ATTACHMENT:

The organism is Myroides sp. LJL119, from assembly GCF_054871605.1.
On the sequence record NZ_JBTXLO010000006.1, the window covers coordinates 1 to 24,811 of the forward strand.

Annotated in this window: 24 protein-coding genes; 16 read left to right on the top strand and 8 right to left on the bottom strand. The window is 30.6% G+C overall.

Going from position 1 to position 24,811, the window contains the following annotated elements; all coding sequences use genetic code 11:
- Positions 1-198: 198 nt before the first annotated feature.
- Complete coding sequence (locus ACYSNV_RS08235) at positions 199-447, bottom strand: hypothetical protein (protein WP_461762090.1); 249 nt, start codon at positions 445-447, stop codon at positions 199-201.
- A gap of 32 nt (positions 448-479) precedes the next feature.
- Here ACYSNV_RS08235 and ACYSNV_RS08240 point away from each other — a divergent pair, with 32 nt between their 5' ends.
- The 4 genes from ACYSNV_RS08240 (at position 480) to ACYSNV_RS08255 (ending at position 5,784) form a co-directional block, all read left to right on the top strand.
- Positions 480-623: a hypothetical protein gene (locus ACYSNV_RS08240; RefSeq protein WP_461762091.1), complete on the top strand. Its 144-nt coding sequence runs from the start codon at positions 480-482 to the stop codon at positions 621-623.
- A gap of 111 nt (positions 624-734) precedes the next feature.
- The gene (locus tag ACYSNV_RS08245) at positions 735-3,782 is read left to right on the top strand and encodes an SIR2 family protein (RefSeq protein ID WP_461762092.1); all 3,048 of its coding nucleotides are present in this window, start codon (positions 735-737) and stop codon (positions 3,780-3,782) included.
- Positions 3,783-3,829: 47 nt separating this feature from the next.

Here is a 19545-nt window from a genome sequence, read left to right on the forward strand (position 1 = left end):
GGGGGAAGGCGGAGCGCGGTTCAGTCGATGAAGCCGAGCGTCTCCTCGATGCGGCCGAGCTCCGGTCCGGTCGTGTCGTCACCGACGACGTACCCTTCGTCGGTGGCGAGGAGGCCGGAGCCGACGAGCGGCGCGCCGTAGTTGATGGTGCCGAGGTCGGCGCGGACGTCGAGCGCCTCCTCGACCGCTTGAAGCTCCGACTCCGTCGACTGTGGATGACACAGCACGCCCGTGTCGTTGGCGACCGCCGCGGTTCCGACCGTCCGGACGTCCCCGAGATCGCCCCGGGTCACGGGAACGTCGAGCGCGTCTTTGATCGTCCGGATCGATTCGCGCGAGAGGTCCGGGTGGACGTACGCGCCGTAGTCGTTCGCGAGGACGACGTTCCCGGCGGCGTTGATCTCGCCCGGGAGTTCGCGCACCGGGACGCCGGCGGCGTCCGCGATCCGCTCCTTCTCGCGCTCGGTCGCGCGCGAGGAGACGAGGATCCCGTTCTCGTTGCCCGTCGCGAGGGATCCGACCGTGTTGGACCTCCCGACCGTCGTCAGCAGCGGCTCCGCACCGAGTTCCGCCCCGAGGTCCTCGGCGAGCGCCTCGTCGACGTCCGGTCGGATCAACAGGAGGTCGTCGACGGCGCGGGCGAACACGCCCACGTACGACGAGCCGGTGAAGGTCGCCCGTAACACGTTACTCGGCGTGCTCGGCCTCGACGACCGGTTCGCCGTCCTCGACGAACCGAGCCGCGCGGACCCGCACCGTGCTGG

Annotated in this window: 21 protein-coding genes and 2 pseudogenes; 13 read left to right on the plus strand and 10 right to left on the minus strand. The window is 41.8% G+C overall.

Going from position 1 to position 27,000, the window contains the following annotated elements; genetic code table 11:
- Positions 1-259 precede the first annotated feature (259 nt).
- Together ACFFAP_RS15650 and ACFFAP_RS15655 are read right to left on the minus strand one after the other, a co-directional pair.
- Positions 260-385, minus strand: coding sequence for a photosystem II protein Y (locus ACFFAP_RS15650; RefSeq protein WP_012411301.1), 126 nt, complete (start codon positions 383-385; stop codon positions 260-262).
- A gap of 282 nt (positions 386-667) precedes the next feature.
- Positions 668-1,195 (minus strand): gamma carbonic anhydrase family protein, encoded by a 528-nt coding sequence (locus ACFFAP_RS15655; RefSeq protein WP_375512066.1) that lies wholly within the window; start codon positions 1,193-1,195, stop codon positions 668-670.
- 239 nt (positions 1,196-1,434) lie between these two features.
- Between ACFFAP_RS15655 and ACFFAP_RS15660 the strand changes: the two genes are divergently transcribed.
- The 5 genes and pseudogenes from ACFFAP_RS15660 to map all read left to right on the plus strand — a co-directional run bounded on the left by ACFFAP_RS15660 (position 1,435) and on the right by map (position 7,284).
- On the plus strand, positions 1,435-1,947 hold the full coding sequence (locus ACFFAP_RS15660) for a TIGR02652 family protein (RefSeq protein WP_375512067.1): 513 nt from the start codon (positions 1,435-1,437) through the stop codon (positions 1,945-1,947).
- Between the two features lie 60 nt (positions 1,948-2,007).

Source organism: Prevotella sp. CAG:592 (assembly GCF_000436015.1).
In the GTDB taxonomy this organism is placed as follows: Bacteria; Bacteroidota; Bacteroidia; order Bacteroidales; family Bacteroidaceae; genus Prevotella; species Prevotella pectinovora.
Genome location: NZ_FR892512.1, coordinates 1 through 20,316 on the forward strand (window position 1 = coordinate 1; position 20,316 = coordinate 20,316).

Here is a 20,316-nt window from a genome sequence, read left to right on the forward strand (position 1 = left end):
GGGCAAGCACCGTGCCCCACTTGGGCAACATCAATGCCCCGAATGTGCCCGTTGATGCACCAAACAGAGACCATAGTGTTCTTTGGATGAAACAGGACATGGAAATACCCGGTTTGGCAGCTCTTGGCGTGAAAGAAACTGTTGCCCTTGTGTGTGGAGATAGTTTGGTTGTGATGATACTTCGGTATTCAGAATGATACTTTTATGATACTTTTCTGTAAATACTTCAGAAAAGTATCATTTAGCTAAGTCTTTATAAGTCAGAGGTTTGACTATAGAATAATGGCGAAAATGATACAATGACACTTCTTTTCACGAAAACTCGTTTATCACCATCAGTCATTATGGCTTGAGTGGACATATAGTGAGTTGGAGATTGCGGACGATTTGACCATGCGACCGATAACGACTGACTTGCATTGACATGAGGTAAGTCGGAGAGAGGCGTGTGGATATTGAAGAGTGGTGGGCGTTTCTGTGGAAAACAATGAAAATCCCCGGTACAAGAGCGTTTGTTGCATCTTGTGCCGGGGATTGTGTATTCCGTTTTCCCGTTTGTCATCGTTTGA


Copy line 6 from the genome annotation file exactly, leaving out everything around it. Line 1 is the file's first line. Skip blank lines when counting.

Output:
- Complete coding sequence (locus ACYSNV_RS08235) at positions 199-447, bottom strand: hypothetical protein (protein WP_461762090.1); 249 nt, start codon at positions 445-447, stop codon at positions 199-201.